Studies of the ramifications of client race and ethnicity for bureaucrats’ judgments treat minority status as homogenous. Yet, individual identity does not boil down to race or ethnicity. Members of racial and ethnic minority groups likely vary in their experiences and capacity to overcome the negative sentiments and stereotypes that burden their inherited group. To transcend unidimensional explanations, we combine Van Oorschot's deservingness framework and a gendered lens to study how the intersection of group identity and gender, as well as individuals' work history, co-shape bureaucrats' categorization of clients. Empirically, we analyze Israeli doctors' categorization of applicants for state incapacity benefits, comparing their medical assessments of men and women of three social groups: the Jewish majority, Ultra-orthodox Jews, and Muslims. Interpreting the empirical findings, we offer that underlying the effect of applicants' group demographics are perceived cultural affinity to the majority and social contributions that vary with gender.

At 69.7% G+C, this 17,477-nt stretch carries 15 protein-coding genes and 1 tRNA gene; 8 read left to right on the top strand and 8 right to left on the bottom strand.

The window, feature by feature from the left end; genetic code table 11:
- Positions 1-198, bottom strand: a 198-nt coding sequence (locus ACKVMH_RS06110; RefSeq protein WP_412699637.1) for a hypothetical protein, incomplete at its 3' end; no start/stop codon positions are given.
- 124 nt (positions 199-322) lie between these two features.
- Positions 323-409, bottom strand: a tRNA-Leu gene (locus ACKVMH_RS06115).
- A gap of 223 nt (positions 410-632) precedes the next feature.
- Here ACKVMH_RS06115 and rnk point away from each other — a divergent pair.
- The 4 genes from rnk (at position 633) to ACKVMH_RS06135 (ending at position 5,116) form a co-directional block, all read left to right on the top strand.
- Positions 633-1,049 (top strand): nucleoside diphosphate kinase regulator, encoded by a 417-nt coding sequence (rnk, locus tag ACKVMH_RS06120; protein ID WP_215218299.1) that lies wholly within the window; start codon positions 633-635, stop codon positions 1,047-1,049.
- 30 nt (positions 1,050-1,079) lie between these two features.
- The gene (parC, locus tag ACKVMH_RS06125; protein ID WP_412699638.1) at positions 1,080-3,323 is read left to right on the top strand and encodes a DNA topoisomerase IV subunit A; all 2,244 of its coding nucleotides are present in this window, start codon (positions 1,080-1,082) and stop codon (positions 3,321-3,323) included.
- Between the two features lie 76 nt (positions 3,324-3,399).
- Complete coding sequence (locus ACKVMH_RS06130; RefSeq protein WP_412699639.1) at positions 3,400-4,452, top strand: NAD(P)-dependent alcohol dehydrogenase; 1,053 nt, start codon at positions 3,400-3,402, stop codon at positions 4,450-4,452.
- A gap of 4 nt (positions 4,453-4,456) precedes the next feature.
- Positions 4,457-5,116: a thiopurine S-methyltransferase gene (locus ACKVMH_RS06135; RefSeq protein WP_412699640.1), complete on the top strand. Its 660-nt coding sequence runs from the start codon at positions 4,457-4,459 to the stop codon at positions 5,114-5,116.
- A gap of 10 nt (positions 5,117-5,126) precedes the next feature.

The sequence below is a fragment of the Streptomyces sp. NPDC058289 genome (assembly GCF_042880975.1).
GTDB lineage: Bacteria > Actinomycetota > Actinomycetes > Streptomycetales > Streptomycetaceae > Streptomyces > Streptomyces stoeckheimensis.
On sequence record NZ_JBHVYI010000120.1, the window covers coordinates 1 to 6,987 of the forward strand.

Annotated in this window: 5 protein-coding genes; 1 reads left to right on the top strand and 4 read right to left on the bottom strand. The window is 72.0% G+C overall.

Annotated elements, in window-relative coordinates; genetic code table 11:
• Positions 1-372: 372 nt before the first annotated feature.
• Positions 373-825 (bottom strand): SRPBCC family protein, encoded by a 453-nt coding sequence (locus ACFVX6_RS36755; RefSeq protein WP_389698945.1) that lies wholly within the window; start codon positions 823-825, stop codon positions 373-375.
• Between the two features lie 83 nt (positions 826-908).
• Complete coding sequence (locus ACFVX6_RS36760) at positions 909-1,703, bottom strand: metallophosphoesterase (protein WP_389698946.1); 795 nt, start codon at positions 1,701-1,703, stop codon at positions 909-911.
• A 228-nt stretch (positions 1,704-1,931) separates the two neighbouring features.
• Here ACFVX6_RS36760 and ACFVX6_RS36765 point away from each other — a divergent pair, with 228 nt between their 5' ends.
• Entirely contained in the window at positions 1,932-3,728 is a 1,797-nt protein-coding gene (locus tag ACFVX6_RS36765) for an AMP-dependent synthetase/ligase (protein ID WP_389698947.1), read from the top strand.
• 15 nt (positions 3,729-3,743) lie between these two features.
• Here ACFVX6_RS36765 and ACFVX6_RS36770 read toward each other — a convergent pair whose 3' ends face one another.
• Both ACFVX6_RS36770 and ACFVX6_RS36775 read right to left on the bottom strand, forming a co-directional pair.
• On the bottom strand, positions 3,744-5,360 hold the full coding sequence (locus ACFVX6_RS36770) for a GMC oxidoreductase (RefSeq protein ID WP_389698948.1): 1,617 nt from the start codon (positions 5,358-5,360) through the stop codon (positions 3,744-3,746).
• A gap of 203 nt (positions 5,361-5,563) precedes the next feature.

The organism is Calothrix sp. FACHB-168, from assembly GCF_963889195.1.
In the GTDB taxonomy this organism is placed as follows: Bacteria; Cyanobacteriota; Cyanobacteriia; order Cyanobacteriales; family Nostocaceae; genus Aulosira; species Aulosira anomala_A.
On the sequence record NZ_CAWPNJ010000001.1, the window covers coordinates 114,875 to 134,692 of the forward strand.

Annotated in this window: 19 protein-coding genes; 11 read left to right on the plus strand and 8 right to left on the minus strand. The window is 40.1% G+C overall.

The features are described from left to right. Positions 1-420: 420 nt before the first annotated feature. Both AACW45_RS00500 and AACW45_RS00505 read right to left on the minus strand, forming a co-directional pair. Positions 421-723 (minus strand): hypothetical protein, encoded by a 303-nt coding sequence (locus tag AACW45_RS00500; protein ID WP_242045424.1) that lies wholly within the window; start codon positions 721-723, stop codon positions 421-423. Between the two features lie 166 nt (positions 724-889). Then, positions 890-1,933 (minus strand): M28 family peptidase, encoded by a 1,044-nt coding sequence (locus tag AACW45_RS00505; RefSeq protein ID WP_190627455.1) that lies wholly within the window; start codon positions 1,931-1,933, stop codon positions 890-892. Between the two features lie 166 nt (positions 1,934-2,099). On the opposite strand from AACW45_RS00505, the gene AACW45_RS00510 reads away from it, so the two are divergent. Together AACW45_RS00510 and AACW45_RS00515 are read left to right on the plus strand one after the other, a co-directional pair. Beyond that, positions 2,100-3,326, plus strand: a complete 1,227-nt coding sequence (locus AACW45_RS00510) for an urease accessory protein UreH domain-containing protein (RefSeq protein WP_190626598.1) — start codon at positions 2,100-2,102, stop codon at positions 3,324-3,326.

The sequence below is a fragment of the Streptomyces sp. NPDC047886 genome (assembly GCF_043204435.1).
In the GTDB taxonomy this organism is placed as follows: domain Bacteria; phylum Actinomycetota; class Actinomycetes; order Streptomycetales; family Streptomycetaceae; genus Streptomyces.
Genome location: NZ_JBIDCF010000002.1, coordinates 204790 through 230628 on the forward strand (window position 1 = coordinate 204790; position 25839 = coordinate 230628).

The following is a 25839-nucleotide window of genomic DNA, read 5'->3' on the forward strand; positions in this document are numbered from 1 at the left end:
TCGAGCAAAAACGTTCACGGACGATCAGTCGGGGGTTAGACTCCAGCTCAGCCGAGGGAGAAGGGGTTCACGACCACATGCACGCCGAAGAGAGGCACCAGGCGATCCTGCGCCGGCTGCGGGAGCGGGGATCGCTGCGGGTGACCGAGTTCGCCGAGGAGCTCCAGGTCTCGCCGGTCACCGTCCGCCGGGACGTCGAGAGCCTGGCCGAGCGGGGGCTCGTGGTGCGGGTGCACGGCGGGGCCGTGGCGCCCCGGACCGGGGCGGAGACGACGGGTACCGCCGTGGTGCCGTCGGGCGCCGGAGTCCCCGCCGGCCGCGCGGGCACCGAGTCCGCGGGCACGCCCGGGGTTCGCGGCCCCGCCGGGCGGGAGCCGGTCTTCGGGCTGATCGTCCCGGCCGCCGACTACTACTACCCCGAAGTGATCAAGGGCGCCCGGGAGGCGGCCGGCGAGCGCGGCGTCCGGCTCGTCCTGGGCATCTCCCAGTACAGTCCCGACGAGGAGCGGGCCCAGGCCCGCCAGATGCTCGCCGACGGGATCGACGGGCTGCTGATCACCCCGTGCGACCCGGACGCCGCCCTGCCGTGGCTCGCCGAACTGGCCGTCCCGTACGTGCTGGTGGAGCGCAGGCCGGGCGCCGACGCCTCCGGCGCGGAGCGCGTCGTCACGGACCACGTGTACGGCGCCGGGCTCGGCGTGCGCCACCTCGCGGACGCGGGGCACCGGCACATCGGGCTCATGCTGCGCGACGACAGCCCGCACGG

File Type: 13466
Categories: Cultural Competency, Race, Social Equity, Stereotypes